In Guilds standard, we have cards that can anthem like Benalish Marshall or Venerated Loxodon in addition to Trostani. My earlier DV deck had neither. And without aristocrats in Standard, I didn’t have a good win condition. DV doesn’t come out until turn five and it doesn’t affect the board.


So, to get back to the original point—why only one copy of March of the Multitudes? Because Abzan Angel Arrival is not a traditional tokens deck. It is a midrange deck that plays efficient, powerful cards, most of which happen to use tokens for that value or efficiency. And that’s what I think ultimately makes this deck so much more powerful than the original list from Guilds.

The best part is when your opponent asks to read it.

Why is Divine Visitation so good here? I could go on for quite a while, but I’d like to finish this article on the same keyboard I started it, so I’ll keep it to the essentials. And there are two:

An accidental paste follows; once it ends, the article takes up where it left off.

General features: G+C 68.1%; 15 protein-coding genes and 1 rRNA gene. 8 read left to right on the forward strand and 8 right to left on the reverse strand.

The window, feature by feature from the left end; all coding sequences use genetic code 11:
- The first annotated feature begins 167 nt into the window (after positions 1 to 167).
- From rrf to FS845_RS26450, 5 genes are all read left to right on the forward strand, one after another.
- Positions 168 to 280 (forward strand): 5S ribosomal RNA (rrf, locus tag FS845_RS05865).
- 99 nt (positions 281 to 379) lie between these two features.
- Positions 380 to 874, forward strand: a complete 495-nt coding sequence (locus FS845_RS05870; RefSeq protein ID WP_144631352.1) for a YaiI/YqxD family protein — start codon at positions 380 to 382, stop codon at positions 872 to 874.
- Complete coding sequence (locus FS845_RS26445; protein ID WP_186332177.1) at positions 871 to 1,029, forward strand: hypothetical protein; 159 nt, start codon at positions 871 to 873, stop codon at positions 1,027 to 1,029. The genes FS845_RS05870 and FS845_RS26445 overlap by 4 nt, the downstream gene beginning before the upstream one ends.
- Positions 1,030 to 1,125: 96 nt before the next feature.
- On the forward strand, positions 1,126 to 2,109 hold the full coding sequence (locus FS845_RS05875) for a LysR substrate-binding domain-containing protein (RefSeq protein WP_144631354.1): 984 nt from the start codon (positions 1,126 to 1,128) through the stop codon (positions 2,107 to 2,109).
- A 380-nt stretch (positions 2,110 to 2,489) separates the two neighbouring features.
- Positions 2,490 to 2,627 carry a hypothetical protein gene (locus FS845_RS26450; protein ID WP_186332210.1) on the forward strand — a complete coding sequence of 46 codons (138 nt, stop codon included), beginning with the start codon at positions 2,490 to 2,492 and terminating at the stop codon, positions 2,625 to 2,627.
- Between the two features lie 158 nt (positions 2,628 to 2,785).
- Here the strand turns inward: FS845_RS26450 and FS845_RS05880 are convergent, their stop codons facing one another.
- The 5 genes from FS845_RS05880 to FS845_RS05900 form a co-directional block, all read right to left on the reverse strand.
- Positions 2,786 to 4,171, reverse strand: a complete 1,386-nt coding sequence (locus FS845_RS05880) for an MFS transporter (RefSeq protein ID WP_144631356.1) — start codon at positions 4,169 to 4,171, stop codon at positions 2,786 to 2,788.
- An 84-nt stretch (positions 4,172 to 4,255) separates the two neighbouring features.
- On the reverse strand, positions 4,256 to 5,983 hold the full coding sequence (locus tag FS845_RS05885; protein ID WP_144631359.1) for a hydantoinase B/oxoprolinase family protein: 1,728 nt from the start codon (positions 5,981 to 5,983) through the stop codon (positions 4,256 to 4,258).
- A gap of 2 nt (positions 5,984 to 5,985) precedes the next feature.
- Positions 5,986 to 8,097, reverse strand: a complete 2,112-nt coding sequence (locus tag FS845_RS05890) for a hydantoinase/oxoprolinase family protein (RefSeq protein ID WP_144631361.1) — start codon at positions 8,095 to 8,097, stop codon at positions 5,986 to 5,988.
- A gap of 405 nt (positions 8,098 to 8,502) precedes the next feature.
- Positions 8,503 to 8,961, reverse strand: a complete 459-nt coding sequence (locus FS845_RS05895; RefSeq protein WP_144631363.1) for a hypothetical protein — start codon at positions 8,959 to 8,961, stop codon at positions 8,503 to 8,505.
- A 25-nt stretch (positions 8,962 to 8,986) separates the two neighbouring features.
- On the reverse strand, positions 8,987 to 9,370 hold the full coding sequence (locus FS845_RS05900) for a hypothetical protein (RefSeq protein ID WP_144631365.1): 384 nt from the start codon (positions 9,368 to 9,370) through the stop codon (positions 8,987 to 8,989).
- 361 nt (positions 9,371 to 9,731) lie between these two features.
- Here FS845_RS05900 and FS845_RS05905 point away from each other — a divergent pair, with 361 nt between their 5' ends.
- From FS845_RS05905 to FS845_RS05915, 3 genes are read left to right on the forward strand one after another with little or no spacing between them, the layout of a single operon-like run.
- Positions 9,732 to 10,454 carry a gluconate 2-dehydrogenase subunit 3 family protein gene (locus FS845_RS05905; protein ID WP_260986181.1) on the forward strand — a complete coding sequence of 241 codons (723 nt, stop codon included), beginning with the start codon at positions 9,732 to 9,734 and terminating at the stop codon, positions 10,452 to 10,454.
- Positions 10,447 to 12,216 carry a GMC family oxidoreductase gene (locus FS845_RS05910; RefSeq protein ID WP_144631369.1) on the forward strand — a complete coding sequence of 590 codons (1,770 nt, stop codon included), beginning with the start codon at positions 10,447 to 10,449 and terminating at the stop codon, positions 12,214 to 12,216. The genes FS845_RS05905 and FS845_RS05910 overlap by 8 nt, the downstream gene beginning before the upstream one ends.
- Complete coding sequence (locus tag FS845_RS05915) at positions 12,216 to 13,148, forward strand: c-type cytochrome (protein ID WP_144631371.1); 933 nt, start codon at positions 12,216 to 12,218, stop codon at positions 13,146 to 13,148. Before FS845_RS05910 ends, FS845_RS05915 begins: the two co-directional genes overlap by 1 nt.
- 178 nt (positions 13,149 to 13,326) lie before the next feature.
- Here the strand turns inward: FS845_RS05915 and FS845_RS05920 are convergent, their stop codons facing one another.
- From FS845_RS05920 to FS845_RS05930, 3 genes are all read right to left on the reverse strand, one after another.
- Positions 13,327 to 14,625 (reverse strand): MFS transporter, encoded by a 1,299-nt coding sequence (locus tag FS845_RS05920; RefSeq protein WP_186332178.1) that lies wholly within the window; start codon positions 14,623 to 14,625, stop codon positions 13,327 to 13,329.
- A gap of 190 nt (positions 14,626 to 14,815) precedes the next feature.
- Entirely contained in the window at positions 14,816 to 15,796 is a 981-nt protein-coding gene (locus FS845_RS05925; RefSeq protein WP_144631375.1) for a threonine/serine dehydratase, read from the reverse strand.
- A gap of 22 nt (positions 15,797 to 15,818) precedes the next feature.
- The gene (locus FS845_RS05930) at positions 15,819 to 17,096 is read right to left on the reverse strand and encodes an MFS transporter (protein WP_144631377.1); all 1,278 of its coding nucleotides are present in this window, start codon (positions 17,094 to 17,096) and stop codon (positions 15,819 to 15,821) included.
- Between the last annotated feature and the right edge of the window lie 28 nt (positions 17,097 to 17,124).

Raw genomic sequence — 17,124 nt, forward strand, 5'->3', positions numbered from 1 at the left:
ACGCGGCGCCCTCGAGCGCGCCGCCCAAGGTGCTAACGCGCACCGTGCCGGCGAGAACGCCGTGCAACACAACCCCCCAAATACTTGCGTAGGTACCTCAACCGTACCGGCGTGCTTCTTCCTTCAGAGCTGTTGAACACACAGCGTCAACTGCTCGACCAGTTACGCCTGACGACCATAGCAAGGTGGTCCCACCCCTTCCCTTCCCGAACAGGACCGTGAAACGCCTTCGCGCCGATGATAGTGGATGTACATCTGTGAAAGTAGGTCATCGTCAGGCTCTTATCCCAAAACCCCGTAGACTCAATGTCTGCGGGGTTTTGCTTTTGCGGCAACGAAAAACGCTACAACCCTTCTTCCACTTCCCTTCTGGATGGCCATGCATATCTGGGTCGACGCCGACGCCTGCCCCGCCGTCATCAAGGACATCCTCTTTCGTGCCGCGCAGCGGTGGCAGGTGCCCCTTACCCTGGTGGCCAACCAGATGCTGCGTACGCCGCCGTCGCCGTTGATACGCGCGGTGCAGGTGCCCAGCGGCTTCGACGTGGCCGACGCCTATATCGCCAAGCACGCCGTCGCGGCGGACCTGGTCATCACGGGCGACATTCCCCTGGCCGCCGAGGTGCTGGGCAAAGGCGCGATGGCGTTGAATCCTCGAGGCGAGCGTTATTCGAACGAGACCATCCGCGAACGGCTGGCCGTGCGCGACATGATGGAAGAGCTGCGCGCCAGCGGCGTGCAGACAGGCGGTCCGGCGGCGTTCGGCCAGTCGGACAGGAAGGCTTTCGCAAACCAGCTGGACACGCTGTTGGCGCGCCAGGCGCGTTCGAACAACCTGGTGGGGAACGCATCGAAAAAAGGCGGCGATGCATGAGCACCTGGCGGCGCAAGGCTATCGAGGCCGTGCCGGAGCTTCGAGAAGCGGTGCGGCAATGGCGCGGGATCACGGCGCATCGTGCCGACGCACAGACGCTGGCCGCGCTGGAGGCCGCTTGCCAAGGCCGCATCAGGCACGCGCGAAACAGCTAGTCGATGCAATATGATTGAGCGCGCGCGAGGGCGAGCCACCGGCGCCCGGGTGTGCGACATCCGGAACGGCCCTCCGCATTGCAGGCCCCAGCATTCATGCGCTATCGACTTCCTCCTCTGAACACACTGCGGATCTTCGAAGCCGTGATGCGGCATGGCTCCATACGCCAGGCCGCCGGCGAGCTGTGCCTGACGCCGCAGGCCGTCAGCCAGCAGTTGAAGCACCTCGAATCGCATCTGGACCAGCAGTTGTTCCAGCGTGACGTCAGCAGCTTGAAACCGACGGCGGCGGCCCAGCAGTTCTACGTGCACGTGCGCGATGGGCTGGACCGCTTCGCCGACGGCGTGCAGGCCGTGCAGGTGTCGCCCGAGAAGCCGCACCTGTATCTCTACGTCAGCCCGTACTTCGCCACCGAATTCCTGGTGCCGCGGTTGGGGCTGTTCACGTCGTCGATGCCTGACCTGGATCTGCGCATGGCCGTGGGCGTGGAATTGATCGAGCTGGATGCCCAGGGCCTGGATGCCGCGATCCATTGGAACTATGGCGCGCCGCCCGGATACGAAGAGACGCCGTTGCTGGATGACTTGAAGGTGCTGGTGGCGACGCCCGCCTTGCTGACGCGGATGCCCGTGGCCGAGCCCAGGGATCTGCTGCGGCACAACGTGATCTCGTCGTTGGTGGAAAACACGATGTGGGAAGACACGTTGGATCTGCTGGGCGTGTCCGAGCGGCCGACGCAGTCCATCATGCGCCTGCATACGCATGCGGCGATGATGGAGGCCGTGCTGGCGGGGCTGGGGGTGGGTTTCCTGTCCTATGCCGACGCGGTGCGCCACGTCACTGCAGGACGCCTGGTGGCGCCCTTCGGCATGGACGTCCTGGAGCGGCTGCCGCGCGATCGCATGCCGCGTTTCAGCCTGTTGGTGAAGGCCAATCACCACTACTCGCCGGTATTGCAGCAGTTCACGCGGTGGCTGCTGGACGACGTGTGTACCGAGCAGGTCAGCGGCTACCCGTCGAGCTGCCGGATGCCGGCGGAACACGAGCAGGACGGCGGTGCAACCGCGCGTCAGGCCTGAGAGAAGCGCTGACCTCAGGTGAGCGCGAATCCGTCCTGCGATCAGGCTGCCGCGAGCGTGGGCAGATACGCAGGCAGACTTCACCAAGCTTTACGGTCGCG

1. When it comes out, it magnifies the power of practically every single play in our deck dramatically - enough to be worth a card and five mana.

  2. It warps how our opponent plays the game.

Remember Legion’s Landing, that puny little one drop? Now we’re making a 4/4 for one white mana. Oh, you flipped to Adanto, the First Fort? Now we’re making a 4/4 for three mana every turn without spending a card on it. Is Hero of District One on the field? We get a 4/4 for playing almost any spell. Got a History of Benalia in hand? That’s two 4/4s. Trade that Oligarch off in combat? Now it’s a 4/4. I cannot emphasize enough how insane it is that we get 4/4s for casting approximately ninety percent of our spells.


By the way, if you have four creatures out, one of them is green and two are white, that means you can convoke March out on the turn you play Visitation.